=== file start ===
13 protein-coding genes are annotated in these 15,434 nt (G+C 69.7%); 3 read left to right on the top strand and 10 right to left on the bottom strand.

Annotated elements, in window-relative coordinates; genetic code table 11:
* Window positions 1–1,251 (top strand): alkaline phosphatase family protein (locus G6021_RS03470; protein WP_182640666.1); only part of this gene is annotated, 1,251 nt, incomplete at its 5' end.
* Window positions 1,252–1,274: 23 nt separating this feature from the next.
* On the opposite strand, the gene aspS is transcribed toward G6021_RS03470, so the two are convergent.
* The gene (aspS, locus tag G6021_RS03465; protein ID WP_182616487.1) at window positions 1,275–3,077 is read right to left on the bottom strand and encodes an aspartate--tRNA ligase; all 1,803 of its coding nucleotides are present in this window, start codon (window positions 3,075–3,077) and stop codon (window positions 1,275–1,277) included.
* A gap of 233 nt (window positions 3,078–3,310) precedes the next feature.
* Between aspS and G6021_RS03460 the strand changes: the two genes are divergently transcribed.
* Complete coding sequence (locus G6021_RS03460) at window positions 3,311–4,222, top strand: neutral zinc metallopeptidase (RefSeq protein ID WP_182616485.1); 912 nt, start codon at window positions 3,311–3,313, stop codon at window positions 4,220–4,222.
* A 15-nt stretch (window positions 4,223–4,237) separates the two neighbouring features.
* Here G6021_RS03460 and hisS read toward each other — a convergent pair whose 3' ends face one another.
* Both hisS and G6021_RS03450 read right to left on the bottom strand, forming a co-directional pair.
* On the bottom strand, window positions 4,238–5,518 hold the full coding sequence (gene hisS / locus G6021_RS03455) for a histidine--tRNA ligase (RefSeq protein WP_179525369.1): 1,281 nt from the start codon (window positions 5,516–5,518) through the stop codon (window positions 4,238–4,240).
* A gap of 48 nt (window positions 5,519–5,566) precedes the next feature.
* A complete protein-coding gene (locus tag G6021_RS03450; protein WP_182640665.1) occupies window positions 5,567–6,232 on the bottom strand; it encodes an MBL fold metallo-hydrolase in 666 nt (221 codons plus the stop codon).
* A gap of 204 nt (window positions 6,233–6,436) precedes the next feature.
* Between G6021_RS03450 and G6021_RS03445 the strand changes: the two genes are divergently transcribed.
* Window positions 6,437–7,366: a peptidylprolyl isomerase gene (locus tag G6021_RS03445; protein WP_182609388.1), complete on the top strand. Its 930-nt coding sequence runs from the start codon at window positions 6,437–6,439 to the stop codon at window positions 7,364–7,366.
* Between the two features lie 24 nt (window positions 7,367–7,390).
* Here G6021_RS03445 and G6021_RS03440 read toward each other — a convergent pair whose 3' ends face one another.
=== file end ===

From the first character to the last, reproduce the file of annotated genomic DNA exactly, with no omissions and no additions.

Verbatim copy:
13 protein-coding genes are annotated in these 15,434 nt (G+C 69.7%); 3 read left to right on the top strand and 10 right to left on the bottom strand.

Annotated elements, in window-relative coordinates; genetic code table 11:
* Window positions 1–1,251 (top strand): alkaline phosphatase family protein (locus G6021_RS03470; protein WP_182640666.1); only part of this gene is annotated, 1,251 nt, incomplete at its 5' end.
* Window positions 1,252–1,274: 23 nt separating this feature from the next.
* On the opposite strand, the gene aspS is transcribed toward G6021_RS03470, so the two are convergent.
* The gene (aspS, locus tag G6021_RS03465; protein ID WP_182616487.1) at window positions 1,275–3,077 is read right to left on the bottom strand and encodes an aspartate--tRNA ligase; all 1,803 of its coding nucleotides are present in this window, start codon (window positions 3,075–3,077) and stop codon (window positions 1,275–1,277) included.
* A gap of 233 nt (window positions 3,078–3,310) precedes the next feature.
* Between aspS and G6021_RS03460 the strand changes: the two genes are divergently transcribed.
* Complete coding sequence (locus G6021_RS03460) at window positions 3,311–4,222, top strand: neutral zinc metallopeptidase (RefSeq protein ID WP_182616485.1); 912 nt, start codon at window positions 3,311–3,313, stop codon at window positions 4,220–4,222.
* A 15-nt stretch (window positions 4,223–4,237) separates the two neighbouring features.
* Here G6021_RS03460 and hisS read toward each other — a convergent pair whose 3' ends face one another.
* Both hisS and G6021_RS03450 read right to left on the bottom strand, forming a co-directional pair.
* On the bottom strand, window positions 4,238–5,518 hold the full coding sequence (gene hisS / locus G6021_RS03455) for a histidine--tRNA ligase (RefSeq protein WP_179525369.1): 1,281 nt from the start codon (window positions 5,516–5,518) through the stop codon (window positions 4,238–4,240).
* A gap of 48 nt (window positions 5,519–5,566) precedes the next feature.
* A complete protein-coding gene (locus tag G6021_RS03450; protein WP_182640665.1) occupies window positions 5,567–6,232 on the bottom strand; it encodes an MBL fold metallo-hydrolase in 666 nt (221 codons plus the stop codon).
* A gap of 204 nt (window positions 6,233–6,436) precedes the next feature.
* Between G6021_RS03450 and G6021_RS03445 the strand changes: the two genes are divergently transcribed.
* Window positions 6,437–7,366: a peptidylprolyl isomerase gene (locus tag G6021_RS03445; protein WP_182609388.1), complete on the top strand. Its 930-nt coding sequence runs from the start codon at window positions 6,437–6,439 to the stop codon at window positions 7,364–7,366.
* Between the two features lie 24 nt (window positions 7,367–7,390).
* Here G6021_RS03445 and G6021_RS03440 read toward each other — a convergent pair whose 3' ends face one another.